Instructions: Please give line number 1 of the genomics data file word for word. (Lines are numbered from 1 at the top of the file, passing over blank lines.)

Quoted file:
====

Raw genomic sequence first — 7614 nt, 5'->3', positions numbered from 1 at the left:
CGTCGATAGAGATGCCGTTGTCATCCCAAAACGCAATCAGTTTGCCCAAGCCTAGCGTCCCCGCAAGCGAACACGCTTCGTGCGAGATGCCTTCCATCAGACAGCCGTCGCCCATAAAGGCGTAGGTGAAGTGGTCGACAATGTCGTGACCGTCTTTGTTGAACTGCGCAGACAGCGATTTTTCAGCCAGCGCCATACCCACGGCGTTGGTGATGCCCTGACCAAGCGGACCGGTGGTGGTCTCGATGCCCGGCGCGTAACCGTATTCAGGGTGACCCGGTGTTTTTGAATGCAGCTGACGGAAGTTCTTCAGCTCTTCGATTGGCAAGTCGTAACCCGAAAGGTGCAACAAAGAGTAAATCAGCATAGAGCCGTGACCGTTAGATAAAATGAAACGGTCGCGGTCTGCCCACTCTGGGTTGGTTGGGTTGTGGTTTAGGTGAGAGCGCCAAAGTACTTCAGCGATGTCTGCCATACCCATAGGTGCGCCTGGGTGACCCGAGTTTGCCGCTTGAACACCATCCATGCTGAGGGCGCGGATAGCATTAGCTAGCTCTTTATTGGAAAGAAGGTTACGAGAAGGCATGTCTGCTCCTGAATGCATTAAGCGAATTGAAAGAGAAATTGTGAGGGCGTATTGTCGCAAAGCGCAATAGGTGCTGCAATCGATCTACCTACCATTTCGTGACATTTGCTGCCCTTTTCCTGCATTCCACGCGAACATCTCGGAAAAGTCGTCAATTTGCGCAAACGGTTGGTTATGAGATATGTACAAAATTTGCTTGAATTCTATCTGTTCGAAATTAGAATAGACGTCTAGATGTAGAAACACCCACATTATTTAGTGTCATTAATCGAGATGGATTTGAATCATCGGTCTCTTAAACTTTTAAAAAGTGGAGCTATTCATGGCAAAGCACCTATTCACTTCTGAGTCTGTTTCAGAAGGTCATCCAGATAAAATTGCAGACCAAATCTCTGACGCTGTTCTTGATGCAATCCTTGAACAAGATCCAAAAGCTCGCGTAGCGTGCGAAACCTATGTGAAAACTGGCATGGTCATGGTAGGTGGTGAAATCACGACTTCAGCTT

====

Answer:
Raw genomic sequence first — 7614 nt, 5'->3', positions numbered from 1 at the left: